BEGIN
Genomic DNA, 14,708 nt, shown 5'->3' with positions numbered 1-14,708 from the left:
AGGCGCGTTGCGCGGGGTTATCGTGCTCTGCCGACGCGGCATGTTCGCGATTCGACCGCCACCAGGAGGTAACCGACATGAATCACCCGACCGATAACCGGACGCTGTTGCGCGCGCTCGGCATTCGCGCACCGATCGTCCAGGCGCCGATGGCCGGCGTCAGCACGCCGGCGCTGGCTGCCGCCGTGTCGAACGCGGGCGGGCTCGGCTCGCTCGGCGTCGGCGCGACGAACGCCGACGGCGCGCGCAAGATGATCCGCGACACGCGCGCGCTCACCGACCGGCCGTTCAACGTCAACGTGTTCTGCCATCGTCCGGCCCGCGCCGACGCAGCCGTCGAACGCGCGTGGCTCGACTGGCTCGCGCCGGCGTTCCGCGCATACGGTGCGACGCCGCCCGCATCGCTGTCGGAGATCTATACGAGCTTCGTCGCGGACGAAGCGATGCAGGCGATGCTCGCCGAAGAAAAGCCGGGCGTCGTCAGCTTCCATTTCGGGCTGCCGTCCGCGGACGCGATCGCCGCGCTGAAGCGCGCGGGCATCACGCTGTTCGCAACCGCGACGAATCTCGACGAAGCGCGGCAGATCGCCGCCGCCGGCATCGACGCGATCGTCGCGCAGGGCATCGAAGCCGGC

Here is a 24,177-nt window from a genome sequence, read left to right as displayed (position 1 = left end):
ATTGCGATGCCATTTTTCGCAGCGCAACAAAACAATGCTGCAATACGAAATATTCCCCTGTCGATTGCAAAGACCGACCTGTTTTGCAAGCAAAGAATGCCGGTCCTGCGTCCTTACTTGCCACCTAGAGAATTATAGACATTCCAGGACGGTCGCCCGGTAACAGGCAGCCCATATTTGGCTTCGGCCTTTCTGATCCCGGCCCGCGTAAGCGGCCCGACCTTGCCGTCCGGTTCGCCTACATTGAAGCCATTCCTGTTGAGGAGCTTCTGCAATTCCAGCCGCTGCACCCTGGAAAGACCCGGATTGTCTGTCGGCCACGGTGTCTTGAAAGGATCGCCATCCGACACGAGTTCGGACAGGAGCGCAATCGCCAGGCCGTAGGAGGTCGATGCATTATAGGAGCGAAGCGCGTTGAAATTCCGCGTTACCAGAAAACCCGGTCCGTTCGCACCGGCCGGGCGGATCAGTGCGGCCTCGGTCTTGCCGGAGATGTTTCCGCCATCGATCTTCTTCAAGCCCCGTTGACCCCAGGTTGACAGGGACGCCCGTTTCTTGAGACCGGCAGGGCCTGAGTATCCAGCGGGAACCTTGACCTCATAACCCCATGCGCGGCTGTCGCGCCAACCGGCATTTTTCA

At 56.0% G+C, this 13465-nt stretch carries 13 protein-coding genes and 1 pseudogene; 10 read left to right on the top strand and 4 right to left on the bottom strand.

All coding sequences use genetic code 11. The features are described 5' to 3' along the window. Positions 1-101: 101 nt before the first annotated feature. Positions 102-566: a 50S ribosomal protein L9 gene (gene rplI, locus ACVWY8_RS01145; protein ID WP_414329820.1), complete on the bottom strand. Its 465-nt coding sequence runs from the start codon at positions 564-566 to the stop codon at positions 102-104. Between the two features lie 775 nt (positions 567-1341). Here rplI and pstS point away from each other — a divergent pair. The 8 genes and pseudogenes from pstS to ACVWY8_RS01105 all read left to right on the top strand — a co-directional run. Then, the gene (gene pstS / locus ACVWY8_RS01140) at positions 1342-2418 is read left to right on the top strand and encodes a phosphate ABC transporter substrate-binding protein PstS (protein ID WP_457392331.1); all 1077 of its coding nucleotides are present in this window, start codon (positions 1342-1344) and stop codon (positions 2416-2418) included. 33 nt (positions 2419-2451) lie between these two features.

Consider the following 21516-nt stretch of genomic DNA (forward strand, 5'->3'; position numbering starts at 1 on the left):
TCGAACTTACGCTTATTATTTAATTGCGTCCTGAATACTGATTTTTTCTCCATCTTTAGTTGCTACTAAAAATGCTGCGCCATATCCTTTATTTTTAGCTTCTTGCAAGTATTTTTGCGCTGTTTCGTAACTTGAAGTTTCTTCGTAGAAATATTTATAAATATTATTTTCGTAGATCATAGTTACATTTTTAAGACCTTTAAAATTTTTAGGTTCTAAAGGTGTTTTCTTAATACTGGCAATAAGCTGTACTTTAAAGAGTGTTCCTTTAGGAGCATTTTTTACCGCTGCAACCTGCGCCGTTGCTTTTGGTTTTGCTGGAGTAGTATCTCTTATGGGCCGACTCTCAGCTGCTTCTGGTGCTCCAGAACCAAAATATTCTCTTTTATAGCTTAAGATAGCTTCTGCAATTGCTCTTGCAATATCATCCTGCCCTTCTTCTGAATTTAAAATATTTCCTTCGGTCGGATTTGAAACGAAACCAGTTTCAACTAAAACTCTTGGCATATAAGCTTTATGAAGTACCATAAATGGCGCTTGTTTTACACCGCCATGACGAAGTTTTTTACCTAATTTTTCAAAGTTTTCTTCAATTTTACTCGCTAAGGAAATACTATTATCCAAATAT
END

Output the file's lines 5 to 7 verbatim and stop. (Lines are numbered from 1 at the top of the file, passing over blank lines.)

At 56.0% G+C, this 13465-nt stretch carries 13 protein-coding genes and 1 pseudogene; 10 read left to right on the top strand and 4 right to left on the bottom strand.

All coding sequences use genetic code 11. The features are described 5' to 3' along the window. Positions 1-101: 101 nt before the first annotated feature. Positions 102-566: a 50S ribosomal protein L9 gene (gene rplI, locus ACVWY8_RS01145; protein ID WP_414329820.1), complete on the bottom strand. Its 465-nt coding sequence runs from the start codon at positions 564-566 to the stop codon at positions 102-104. Between the two features lie 775 nt (positions 567-1341). Here rplI and pstS point away from each other — a divergent pair. The 8 genes and pseudogenes from pstS to ACVWY8_RS01105 all read left to right on the top strand — a co-directional run. Then, the gene (gene pstS / locus ACVWY8_RS01140) at positions 1342-2418 is read left to right on the top strand and encodes a phosphate ABC transporter substrate-binding protein PstS (protein ID WP_457392331.1); all 1077 of its coding nucleotides are present in this window, start codon (positions 1342-1344) and stop codon (positions 2416-2418) included. 33 nt (positions 2419-2451) lie between these two features.

Consider the following 21516-nt stretch of genomic DNA (forward strand, 5'->3'; position numbering starts at 1 on the left):